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Last week, Israeli soldier Gilad Shalit was finally allowed to return home after being kidnapped and held hostage for over five years by Hamas. Shalit’s release showed the immense value that Israel attributes to a single human life, and this value of life deserves praise and emulation.

Attacked and kidnapped in a cross-border raid in 2006 by Hamas terrorists, Shalit was taken into captivity in Gaza and was refused any outside contact. In complete disregard of international law, Shalit was refused his legal right to be visited by the International Committee of the Red Cross, access to medical attention, and contact with his family.

Gilad’s kidnapping soon soared to the international arena and sparked a worldwide movement asking for his release. Noam and Aviva Shalit, Gilad’s parents, were at the forefront of this movement and years into Shalit’s capture they were still camped in a tent outside of Prime Minister Benjamin Netanyahu ’75’s office to keep on pressing for their son’s release. They never gave up hope that Gilad was alive, and took every opportunity to speak on his behalf. Their perseverance worked, and Gilad’s face became ubiquitous in Israel — bumper stickers, signs, fliers, bracelets, and Facebook profiles all demanded Gilad’s release, with slogans like “Gilad is still alive” and “Meet with Shalit.”

Whether it was because of overwhelming national support, fear of further change from the Arab spring, or an opportune political circumstance, Israel was finally able to come to an Egyptian-mediated agreement with Hamas for the release of Shalit last week. In return for his release, however, Israel agreed to release 1027 Palestinian criminals, many of them personally responsible for the murder of innocent Israelis. The prisoners released include terrorists who have blown up restaurants, clubs in Tel-Aviv, Passover Seders, and shot civilians at point blank range. For instance, one of the terrorists being released in the deal is Ahlam Tamim, who planned and helped execute the bombing of a Sbarro’s Pizzeria in Jerusalem that left over ten innocents dead; she has stated on numerous occasions that she has no remorse for what she did.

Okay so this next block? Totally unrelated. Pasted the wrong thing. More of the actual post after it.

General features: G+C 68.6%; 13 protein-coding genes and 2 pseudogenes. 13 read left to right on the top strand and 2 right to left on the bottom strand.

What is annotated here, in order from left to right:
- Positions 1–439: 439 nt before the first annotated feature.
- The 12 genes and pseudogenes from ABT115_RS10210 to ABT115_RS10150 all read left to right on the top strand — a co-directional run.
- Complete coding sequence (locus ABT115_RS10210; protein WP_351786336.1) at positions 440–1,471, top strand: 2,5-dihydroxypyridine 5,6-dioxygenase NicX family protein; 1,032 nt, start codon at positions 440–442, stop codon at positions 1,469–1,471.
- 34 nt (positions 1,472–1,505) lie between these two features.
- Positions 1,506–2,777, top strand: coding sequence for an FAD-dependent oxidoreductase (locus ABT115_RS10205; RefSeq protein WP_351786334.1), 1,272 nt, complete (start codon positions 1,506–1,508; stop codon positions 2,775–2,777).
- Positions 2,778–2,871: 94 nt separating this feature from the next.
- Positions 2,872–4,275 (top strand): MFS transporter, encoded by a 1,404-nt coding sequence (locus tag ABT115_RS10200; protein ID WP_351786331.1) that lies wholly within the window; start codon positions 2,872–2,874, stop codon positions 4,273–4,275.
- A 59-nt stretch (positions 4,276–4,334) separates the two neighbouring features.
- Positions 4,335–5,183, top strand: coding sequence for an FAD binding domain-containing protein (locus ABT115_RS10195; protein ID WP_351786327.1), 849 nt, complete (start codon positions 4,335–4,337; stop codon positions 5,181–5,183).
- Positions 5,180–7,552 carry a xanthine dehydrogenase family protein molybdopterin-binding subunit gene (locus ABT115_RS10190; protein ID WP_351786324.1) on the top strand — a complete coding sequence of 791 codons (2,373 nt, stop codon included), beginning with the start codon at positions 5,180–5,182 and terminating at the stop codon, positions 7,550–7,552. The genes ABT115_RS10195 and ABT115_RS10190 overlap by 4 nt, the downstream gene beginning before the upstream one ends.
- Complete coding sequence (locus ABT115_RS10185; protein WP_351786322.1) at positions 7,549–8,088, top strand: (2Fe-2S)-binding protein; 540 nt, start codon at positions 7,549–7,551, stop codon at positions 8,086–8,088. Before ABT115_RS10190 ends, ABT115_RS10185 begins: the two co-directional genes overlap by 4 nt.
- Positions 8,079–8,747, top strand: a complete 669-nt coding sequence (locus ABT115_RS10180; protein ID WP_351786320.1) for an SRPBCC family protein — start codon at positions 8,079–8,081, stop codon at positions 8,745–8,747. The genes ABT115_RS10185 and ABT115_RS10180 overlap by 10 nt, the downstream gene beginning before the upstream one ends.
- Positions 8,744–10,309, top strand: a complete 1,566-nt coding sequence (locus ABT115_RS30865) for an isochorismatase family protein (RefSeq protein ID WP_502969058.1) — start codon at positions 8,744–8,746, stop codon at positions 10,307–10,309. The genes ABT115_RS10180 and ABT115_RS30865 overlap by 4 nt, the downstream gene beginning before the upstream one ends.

Now, terrorists like Tamim are receiving a hero’s welcome in Gaza, and calls for kidnapping more Israeli soldiers are echoing in the streets. It is obvious that a 1027:1 exchange rate is disproportionate and an excessive ransom, and that the danger posed by the released Palestinian terrorists is very real. The question that arises is: why would Israel make what appears to be such a foolish trade?

The answer stems from a deep sense of unity that penetrates all levels of Israeli society. Because Israel is so small and is the only Jewish state in the world, no one is really a stranger, and almost everyone has a mutual contact in common. For this reason, Gilad was not some obscure Israeli soldier who happened to be captured, and was not some remote and unfortunate casualty of war to remember. Instead, Gilad was transformed into every Israeli family’s son, someone they thought about and missed every single day; his release became a national plight, and although trading so many terrorists for his one life may be unwise from a rational perspective, Gilad’s case was propelled beyond the realm of pure logic. As Einstein so eloquently put it, “politics is more difficult than physics,” and the situation surrounding Gilad’s release is a prime example that nothing is truly black and white. Sometimes questions like “what if it were your son” get in the way of the logical or sensible choice, and lead to decisions that are not entirely levelheaded.

Regardless, Gilad’s return home should be enthusiastically celebrated, as should the Israeli people’s love for a soldier who the vast majority of them had never even met.